Life Under Surveillance
Tibet possesses a rich culture and profound history, and it is a place where religion -- Buddhism -- holds a privileged position. To be born in a small village surrounded by endless snow-capped mountains is delightful. However, it has been devastating to have our once-peaceful home, Tibet, occupied; to see our long-conserved natural resources depleted; to have our religious faith dispelled; and to be confined since the Chinese invasion in 1959, when the Dalai Lama, the spiritual leader of Tibet, was exiled to India along with thousands of Tibetans.
Despite that, those moments playing with runny-nosed children, chasing one another around the boundless grassland until my tummy started growling with hunger, were some of the happiest of my life. I was too naive to pay close attention to the reality of the lives of people in my home community, until I witnessed an intervention by the Chinese government in my own family.
Some years ago, the Chinese government compelled people in my community to remove their dignified religious artifacts and photos of His Holiness the Dalai Lama from their family shrines. According to a Buddhist perspective, it is very important to have religious artifacts in the family shrine. It is both traditionally valued and culturally treasured. Moreover, Tibetans are generally very religious and have a great deal of faith in His Holiness the Dalai Lama, who has devoted his life to religion and his people. So, it is truly unacceptable for Tibetans to remove his images from their family shrines. This not only caused anxiety throughout my whole community, it also created apprehension within my family. I have come to believe that it is unethical for the government to invade people’s lives with unsolicited intervention or regulation, especially when it comes to spiritual beliefs. My family was directly affected by such intervention.
One harsh winter afternoon, as the sun began to sink behind the majestic mountains, I hurriedly got off a small white bus and ran toward my cozy home. I had been away for a month. When I was already halfway home, the driver called me to retrieve my school bag, which I had left behind. I could not believe I had forgotten to take my bag in my excitement in coming home from boarding school in Karze County, 30 kilometers from my home. Approaching my house, I thought it strange that my mom and dad were not waiting for me in front of our family gate as usual. It was strange and quiet, but still I happily entered the gate, which had been left partially ajar.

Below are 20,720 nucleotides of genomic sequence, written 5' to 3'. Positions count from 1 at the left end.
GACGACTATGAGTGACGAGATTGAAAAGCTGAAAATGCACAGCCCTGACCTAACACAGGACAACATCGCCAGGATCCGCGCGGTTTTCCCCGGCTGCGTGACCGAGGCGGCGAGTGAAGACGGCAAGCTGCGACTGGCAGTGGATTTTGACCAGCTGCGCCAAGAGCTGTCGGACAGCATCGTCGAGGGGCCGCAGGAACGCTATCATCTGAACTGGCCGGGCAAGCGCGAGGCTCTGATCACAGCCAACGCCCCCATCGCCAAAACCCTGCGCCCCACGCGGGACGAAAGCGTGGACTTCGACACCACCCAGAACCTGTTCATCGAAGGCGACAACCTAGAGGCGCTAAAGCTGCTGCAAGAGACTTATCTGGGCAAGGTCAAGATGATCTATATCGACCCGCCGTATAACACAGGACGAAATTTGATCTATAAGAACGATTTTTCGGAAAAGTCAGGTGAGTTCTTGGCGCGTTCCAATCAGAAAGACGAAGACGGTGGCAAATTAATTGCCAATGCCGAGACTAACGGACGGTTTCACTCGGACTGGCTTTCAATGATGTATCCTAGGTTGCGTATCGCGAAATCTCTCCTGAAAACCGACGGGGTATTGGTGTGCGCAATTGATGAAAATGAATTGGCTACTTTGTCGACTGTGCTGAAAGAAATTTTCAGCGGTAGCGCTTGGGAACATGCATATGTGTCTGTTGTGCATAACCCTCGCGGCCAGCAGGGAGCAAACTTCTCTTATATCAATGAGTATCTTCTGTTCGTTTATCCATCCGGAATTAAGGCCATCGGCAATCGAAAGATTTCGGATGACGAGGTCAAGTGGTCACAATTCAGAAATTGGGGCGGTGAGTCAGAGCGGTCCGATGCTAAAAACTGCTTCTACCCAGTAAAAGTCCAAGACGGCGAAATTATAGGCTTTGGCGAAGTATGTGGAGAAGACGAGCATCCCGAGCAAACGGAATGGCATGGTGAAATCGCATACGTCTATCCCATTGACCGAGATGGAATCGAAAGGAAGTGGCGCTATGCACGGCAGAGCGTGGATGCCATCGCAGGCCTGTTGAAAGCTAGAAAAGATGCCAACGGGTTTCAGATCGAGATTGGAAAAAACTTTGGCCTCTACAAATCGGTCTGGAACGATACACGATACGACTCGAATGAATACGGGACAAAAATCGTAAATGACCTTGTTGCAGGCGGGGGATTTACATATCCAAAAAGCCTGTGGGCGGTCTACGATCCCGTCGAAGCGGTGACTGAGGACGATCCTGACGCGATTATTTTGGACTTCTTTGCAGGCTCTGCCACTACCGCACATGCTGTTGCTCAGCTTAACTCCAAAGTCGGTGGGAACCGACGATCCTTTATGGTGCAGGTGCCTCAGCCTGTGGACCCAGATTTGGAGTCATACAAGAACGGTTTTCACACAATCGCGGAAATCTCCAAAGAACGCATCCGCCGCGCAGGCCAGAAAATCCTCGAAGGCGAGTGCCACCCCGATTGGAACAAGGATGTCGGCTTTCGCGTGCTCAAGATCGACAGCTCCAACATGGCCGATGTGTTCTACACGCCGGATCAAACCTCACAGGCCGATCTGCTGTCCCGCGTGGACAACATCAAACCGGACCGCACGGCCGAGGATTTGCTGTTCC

Suddenly, “How dare you take down all of those precious images of my Holiness?” I heard my mother rave loudly upstairs. I was rooted still, listening.
“Don’t pretend to be brave in this circumstance, Zhuo Ma. We have to comply with this unjustified regulation for the moment,” said my father, Daji. I tightened my school bag again on my back and listened carefully.
“I would feel empty without these images in our shrine, Daji. No matter what happens, I cannot take them down,” my mom insisted.
“Don’t be so silly. Genga” -- our village leader -- “just warned us during the meeting that local policemen will come to check every household to see whether any family has violated their order. So, I think the most important thing right now is to calm down; all factors are out of our control. Taking his images down doesn’t mean we lose any faith in him. Trust me, nobody can snatch away our faith in him and our deep conviction in religion,” my dad added.
As my parents argued in the shrine, I was totally bewildered, not sure exactly what was happening upstairs, and I was scared, too. I slowly went upstairs and entered the shrine. My parents seemed surprised by my abrupt appearance. Both of them stared at me. I was shocked to see a number of His Holiness’ pictures taken down and set on the table. My parents looked depressed and powerless. They could not explain anything, but my mom cried and my dad became speechless. I did not know what to say, except to stare without blinking at the perfectly designed frames of His Holiness’ images on the table. I could not comfort my mom, nor could I talk to my dad. My heart sank in the bottom of the silence.
I returned to school the following day when the sun rose to its zenith in the blue sky. It was a new day, but I still could not recover from the suspicion and injustice I felt deep in my heart. As soon as I got into town, I saw hordes of armed soldiers marching in Karze Street, back and forth, as if they were going to attack some wild gorillas. My heart pounded as it did whenever I happened to see soldiers, because my mom used to tell me when I was a child that soldiers would take people away from their homes if they saw anyone disobeying. I carefully dragged myself along to pavement, listening to the steps of the well-uniformed soldiers. They paced, wrapping their fingers around triggers -- if anyone were to stand up against the injustice, they would likely silence him or her by firing right away on the spot. I was left breathless on the edge of the pavement, gazing back, full of questions.
Even today, hundreds of trucks of well-armed soldiers are stationed in Tibetan communities, and people are living under constant surveillance and control.